School of Medicine Protected Networks
Enhanced Network Security
We have increased the network security for SoM devices by utilizing Protected Networks. These are network spaces that provide enhanced or specialized firewall rules that reduce the risks to devices that might be particularly vulnerable to compromise or attack.
Examples of Protected Networks include:
WinSecure was specifically set up for devices that are dedicated to managing specialized scientific equipment. These devices cannot support the security compliance standards, either due to conflicts with the reporting software or the necessity to run an operating system that is no longer supported. There are specific outbound and inbound rules that apply to devices on this network, and the devices must not be used as a standard endpoint for purposes of email or web/browser uses.
There are multiple networks designed to protect the special needs of servers. These exist throughout the Med School as well as in the SoM data centers and other server facilities around campus.
SoM servers must be on a protected network.
Similar to WinSecure above, the Instrument Control network was designed for specialized equipment that cannot fully meet the minimum security requirements but is still receiving operating security patches.
Other Specialized Equipment
There are networks dedicated to specialized equipment such as building automation or classroom capture systems. These are systems that are highly specific and sometimes need support access from outside Stanford. They generally require rigorous security to prevent access to centralized systems.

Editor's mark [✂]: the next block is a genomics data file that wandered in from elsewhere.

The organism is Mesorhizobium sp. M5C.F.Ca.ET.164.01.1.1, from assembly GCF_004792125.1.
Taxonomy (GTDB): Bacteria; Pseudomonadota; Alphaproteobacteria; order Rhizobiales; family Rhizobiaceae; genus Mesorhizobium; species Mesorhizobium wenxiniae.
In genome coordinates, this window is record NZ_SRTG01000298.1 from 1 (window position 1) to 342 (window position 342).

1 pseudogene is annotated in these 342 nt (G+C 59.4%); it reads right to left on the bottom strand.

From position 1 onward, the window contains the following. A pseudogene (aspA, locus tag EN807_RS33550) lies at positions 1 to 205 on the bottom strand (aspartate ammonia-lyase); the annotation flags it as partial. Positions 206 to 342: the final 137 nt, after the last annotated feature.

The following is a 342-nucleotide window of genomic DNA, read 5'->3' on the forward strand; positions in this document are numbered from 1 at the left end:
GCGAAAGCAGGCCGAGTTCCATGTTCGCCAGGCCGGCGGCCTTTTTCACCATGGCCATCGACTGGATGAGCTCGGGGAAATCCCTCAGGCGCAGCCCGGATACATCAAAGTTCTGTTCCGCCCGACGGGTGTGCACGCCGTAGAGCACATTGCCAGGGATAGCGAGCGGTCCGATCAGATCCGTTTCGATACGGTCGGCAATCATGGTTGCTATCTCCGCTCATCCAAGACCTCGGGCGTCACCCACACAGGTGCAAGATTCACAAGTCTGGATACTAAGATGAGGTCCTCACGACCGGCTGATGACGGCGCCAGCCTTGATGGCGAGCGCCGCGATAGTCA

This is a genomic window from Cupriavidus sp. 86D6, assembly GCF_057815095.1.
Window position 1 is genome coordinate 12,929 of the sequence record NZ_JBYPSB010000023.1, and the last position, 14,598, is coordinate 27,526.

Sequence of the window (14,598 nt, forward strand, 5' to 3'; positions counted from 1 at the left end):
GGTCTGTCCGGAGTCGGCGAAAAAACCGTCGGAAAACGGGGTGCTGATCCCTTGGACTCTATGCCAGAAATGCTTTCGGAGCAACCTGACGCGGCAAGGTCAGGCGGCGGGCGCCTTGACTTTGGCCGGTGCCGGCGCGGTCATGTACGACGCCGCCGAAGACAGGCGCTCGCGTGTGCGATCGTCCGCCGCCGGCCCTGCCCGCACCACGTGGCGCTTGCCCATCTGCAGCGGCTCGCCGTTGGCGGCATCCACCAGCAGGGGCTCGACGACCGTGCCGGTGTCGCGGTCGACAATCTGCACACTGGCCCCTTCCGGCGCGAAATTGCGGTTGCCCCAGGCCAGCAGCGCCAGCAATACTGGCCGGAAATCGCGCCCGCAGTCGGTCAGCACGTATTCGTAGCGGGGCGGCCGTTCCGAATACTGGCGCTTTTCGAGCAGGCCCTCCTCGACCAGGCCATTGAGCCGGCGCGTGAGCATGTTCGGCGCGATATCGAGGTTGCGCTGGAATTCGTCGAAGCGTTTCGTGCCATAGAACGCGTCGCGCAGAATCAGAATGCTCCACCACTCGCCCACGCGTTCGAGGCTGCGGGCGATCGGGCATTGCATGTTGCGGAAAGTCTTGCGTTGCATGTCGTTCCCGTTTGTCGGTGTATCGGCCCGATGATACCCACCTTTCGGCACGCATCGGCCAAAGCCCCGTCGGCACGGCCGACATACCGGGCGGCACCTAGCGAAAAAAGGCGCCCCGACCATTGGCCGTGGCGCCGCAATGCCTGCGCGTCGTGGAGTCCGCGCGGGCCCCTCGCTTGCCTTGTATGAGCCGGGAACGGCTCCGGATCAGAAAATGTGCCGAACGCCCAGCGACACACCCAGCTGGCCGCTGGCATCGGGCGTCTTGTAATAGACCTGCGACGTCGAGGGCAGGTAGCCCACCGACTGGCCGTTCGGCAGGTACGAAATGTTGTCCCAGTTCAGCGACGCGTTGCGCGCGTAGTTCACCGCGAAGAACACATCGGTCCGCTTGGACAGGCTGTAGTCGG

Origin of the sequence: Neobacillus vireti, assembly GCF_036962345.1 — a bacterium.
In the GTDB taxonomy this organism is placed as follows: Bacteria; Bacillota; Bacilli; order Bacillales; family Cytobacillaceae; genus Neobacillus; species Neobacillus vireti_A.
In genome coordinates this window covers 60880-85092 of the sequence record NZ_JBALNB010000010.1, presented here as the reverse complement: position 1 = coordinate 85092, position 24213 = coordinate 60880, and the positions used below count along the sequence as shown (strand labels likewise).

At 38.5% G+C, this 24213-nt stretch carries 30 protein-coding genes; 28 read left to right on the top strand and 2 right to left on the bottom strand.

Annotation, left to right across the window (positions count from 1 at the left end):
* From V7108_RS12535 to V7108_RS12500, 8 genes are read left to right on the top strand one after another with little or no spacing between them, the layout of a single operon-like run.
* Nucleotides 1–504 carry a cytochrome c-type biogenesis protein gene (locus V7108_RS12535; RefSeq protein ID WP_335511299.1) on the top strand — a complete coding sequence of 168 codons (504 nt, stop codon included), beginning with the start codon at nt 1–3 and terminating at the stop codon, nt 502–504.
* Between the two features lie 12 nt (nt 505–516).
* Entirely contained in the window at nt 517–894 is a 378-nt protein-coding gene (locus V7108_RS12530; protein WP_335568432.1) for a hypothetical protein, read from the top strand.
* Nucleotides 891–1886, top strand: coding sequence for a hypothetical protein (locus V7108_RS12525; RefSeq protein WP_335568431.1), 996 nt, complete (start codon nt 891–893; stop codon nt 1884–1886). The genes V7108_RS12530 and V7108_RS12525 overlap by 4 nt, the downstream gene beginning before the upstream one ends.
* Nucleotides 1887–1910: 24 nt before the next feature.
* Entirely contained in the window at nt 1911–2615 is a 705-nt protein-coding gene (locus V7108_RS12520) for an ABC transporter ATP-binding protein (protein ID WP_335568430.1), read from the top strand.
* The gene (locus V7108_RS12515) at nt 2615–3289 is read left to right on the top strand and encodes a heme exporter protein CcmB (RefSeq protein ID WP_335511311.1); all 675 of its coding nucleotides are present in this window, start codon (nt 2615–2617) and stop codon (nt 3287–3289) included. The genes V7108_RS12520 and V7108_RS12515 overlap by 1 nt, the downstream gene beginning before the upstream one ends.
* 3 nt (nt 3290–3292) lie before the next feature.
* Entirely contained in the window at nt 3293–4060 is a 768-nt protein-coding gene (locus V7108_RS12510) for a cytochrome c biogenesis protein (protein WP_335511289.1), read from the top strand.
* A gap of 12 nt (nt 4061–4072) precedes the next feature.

These networks are specifically designed for printers, including the network ports pre-configured so that those rules do not need to be added for every new printer.
Firewalls are an important part of the security infrastructure – a barrier protecting a network or computer. Like the physical wall that is used to keep destructive fires from spreading from one area to the next, an electronic firewall keeps unauthorized users like hackers from spreading their destructive material onto your network or computer. The firewall protects a network or computer by carefully inspecting each piece of information passing into and out of the network, filtering it based on a specific set of rules. These rules tell the firewall whether to reject or approve access to the network or computer, keeping out unauthorized users who may want to corrupt the information stored behind the firewall.
The School of Medicine, in collaboration with University IT, maintains firewalls to increase the security of your computer, and of the University, as well as to comply with federal and state requirements. The majority of Stanford network firewall rules default to refuse all connections initiated from outside of Stanford University’s network. If different access rules are required in some cases, TDS Information Security approves and configures access for School of Medicine departments and associates.